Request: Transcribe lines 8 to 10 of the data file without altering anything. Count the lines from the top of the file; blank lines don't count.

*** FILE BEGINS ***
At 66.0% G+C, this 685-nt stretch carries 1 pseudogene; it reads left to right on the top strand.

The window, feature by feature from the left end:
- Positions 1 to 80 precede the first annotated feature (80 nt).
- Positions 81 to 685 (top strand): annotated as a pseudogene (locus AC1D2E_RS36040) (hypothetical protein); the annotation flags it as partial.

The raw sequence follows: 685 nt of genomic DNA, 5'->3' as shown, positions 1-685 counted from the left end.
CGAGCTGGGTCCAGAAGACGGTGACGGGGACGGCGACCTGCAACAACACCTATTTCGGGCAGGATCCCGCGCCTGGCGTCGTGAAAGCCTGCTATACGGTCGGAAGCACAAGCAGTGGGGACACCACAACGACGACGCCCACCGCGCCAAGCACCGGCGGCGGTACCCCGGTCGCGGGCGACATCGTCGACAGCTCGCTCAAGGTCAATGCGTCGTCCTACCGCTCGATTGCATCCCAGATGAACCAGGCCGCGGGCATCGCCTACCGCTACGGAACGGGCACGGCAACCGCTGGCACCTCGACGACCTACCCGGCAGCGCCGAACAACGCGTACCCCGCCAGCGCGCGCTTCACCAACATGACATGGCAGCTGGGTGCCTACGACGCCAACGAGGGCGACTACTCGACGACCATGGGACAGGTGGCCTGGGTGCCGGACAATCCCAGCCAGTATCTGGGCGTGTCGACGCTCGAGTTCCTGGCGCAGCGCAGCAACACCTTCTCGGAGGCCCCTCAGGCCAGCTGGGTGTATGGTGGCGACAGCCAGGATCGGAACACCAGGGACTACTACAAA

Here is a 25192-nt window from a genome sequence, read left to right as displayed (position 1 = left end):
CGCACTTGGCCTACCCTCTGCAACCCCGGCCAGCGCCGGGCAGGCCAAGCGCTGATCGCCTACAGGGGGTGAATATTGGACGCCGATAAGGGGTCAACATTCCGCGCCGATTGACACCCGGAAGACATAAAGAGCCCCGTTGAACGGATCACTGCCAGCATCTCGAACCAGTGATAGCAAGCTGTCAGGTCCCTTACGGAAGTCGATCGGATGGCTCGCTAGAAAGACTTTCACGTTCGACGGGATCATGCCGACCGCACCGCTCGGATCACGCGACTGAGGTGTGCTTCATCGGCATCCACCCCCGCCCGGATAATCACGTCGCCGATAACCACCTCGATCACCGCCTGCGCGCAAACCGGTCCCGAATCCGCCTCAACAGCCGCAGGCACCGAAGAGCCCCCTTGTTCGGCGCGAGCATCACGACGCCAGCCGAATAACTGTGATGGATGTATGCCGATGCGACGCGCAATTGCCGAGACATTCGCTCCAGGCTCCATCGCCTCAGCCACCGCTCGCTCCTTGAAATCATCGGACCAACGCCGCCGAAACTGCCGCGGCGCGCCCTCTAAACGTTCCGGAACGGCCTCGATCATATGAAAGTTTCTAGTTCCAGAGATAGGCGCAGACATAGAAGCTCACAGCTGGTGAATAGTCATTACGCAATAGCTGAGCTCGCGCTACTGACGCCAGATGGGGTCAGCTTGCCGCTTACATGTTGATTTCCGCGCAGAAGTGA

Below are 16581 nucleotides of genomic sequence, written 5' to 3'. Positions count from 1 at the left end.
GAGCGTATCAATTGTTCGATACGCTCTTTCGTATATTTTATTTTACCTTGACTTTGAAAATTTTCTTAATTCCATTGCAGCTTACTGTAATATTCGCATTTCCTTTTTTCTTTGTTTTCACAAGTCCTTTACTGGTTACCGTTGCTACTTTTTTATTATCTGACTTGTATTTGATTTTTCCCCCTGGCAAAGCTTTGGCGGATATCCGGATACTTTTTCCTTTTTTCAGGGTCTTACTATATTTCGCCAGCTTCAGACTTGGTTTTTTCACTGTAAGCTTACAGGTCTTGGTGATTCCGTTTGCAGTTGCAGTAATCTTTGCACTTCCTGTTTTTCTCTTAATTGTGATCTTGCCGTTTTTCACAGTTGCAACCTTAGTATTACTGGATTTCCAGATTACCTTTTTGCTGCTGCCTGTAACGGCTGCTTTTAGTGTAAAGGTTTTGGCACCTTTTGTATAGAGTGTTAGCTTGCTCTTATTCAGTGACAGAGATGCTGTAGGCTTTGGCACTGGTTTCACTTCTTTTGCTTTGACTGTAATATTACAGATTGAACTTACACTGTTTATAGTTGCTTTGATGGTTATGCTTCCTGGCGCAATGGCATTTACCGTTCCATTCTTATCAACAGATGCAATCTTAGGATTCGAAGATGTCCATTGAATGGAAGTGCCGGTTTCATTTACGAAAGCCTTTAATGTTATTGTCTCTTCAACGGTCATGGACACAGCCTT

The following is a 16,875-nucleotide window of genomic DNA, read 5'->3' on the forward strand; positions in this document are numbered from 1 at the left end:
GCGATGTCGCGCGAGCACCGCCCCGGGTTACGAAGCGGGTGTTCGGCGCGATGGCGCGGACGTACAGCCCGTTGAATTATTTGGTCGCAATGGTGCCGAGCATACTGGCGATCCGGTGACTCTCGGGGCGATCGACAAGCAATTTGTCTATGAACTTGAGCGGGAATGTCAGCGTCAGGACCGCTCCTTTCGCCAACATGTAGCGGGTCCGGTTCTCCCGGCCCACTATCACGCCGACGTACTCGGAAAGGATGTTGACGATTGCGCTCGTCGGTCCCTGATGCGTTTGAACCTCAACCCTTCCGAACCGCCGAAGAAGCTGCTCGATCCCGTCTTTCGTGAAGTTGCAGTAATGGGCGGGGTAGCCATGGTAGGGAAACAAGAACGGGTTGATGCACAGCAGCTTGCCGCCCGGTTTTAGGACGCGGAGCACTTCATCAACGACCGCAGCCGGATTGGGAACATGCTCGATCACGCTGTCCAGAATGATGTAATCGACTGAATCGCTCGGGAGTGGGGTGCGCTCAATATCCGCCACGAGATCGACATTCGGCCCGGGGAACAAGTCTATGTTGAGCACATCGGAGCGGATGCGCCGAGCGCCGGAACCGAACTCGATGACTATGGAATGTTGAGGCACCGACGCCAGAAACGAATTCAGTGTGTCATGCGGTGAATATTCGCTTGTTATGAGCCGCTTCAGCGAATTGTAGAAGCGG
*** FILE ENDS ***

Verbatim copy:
CGCACTTGGCCTACCCTCTGCAACCCCGGCCAGCGCCGGGCAGGCCAAGCGCTGATCGCCTACAGGGGGTGAATATTGGACGCCGATAAGGGGTCAACATTCCGCGCCGATTGACACCCGGAAGACATAAAGAGCCCCGTTGAACGGATCACTGCCAGCATCTCGAACCAGTGATAGCAAGCTGTCAGGTCCCTTACGGAAGTCGATCGGATGGCTCGCTAGAAAGACTTTCACGTTCGACGGGATCATGCCGACCGCACCGCTCGGATCACGCGACTGAGGTGTGCTTCATCGGCATCCACCCCCGCCCGGATAATCACGTCGCCGATAACCACCTCGATCACCGCCTGCGCGCAAACCGGTCCCGAATCCGCCTCAACAGCCGCAGGCACCGAAGAGCCCCCTTGTTCGGCGCGAGCATCACGACGCCAGCCGAATAACTGTGATGGATGTATGCCGATGCGACGCGCAATTGCCGAGACATTCGCTCCAGGCTCCATCGCCTCAGCCACCGCTCGCTCCTTGAAATCATCGGACCAACGCCGCCGAAACTGCCGCGGCGCGCCCTCTAAACGTTCCGGAACGGCCTCGATCATATGAAAGTTTCTAGTTCCAGAGATAGGCGCAGACATAGAAGCTCACAGCTGGTGAATAGTCATTACGCAATAGCTGAGCTCGCGCTACTGACGCCAGATGGGGTCAGCTTGCCGCTTACATGTTGATTTCCGCGCAGAAGTGA

Below are 16581 nucleotides of genomic sequence, written 5' to 3'. Positions count from 1 at the left end.
GAGCGTATCAATTGTTCGATACGCTCTTTCGTATATTTTATTTTACCTTGACTTTGAAAATTTTCTTAATTCCATTGCAGCTTACTGTAATATTCGCATTTCCTTTTTTCTTTGTTTTCACAAGTCCTTTACTGGTTACCGTTGCTACTTTTTTATTATCTGACTTGTATTTGATTTTTCCCCCTGGCAAAGCTTTGGCGGATATCCGGATACTTTTTCCTTTTTTCAGGGTCTTACTATATTTCGCCAGCTTCAGACTTGGTTTTTTCACTGTAAGCTTACAGGTCTTGGTGATTCCGTTTGCAGTTGCAGTAATCTTTGCACTTCCTGTTTTTCTCTTAATTGTGATCTTGCCGTTTTTCACAGTTGCAACCTTAGTATTACTGGATTTCCAGATTACCTTTTTGCTGCTGCCTGTAACGGCTGCTTTTAGTGTAAAGGTTTTGGCACCTTTTGTATAGAGTGTTAGCTTGCTCTTATTCAGTGACAGAGATGCTGTAGGCTTTGGCACTGGTTTCACTTCTTTTGCTTTGACTGTAATATTACAGATTGAACTTACACTGTTTATAGTTGCTTTGATGGTTATGCTTCCTGGCGCAATGGCATTTACCGTTCCATTCTTATCAACAGATGCAATCTTAGGATTCGAAGATGTCCATTGAATGGAAGTGCCGGTTTCATTTACGAAAGCCTTTAATGTTATTGTCTCTTCAACGGTCATGGACACAGCCTT